Raw statistics suggest that the designers of the federal system got what they wanted. In the first ten years under the new federal guidelines, from 1987 to 1997, the federal imprisonment rate increased by 119 percent. This growth surge was 25 percent greater than the average increase in imprisonment rates for the nation as a whole during the same period (Bureau of Justice Statistics, 1998, p. 491, table 6.36). In contrast, in the decade prior to the advent of the guidelines, the federal prison system had been expanding at a much slower pace (23 percent growth in imprisonment rates from 1977 to 1987), far below the national average (77 percent). There is good reason to conclude that the federal sentencing guidelines, in combination with congressional mandatory penalties, ushered in an era of deliberately engineered increases in punitive severity, and shifted gears in federal imprisonment from a slow-growth pace to a fast-growth pace virtually overnight.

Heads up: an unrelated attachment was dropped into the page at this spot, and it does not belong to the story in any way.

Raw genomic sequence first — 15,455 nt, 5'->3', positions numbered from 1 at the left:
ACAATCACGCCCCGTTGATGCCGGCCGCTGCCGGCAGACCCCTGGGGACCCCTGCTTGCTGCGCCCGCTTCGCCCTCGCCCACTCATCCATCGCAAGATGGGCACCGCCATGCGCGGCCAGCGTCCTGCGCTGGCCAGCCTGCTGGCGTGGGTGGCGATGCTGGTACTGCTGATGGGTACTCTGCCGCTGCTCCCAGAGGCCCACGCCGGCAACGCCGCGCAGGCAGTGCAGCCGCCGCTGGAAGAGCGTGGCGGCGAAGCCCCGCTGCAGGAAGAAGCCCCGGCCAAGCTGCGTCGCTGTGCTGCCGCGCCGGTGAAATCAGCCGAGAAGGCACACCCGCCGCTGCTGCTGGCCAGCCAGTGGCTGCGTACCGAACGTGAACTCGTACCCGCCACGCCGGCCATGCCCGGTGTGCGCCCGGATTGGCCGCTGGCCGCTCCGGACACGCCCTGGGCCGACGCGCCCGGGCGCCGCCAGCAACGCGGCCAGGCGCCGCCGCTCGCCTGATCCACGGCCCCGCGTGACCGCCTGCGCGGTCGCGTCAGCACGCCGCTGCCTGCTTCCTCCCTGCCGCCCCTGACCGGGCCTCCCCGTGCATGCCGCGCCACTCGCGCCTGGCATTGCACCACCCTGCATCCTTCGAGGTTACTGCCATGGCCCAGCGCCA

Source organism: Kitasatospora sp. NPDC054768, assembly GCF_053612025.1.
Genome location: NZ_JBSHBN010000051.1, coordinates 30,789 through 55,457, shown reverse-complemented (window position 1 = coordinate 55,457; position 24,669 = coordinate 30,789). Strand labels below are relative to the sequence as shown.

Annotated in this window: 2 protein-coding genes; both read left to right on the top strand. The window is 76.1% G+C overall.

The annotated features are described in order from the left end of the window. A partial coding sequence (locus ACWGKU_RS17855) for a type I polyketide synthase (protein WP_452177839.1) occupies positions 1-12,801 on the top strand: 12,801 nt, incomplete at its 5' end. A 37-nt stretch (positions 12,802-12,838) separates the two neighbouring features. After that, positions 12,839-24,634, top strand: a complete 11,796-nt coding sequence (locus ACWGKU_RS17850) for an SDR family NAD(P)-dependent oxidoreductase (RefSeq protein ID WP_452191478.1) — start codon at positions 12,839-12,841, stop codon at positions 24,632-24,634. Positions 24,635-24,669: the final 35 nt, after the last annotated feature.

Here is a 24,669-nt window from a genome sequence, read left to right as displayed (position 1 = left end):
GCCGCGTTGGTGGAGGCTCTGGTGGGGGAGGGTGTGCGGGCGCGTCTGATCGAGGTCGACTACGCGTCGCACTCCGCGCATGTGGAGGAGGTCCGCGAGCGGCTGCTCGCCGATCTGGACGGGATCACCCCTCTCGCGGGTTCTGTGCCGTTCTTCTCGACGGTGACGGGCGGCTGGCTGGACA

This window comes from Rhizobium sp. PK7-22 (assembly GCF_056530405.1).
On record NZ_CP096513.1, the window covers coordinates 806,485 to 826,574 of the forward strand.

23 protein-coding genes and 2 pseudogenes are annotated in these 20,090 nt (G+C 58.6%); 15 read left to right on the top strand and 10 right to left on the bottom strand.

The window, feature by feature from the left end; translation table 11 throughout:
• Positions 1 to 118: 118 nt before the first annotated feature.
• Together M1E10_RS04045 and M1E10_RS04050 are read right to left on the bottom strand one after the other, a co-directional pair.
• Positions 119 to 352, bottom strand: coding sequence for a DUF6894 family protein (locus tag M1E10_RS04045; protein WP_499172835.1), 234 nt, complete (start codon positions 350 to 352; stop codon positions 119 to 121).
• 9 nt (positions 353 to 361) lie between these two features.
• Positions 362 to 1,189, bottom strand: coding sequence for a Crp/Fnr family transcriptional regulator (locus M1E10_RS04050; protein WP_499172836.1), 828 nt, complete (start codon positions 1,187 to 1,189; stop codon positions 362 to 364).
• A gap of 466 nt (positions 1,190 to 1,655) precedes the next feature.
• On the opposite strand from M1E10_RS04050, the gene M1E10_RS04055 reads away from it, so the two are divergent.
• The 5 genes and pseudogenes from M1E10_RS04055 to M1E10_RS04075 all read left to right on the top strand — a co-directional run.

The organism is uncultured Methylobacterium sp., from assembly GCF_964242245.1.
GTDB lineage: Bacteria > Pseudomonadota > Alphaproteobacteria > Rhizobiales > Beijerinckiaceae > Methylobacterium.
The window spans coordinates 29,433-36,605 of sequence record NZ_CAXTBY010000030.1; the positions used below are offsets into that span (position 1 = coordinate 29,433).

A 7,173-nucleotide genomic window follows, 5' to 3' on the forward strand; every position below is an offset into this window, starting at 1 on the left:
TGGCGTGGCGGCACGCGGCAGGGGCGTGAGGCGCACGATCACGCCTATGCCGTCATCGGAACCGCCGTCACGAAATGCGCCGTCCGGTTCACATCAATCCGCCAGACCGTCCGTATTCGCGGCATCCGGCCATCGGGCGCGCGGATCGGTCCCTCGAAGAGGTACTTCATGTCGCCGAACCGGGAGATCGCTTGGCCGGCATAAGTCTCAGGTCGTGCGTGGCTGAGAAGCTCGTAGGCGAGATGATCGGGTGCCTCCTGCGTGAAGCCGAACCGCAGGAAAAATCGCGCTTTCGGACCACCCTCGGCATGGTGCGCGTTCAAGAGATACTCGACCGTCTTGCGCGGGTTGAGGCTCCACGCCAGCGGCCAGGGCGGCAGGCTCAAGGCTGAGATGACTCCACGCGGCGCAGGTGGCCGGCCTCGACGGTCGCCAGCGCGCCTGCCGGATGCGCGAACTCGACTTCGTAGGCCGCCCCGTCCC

At the state level, the relationship between guideline reform and sentencing severity has been mixed, but more consistent with Frankel's original vision than the federal experience. A number of state legislatures and commissions have created guideline structures with the express purpose of containing prison growth. Minnesota was the first jurisdiction to attempt this, beginning in 1980, by crafting its guidelines with the aid of a computer simulation model to forecast future sentencing patterns. Over the first ten years under the state's guidelines, imprisonment rates in Minnesota did incline upward, but only by 47 percent—in a period when the nationwide imprisonment rate more than doubled (plus 110 percent). This pattern of some incarceration growth, but slower than the national average, was also seen during the first ten years of the Washington and Oregon guidelines, respectively. Washington's imprisonment rates increased by 29 percent from 1984 to 1994, while national rates increased by 107 percent. Oregon's imprisonment rates rose by only 11 percent from 1989 to 1998, while national rates went up 70 percent over the same period. In a 1995 study of sentencing commissions operative in the 1980s, Thomas Marvell identified six state commissions that were instructed to consider prison capacity when promulgating guidelines. In all six jurisdictions, Marvell found "comparatively slow prison population growth," prompting him to write that "These findings are a refreshing departure from the usual negative results when evaluating criminal justice reforms" (p. 707).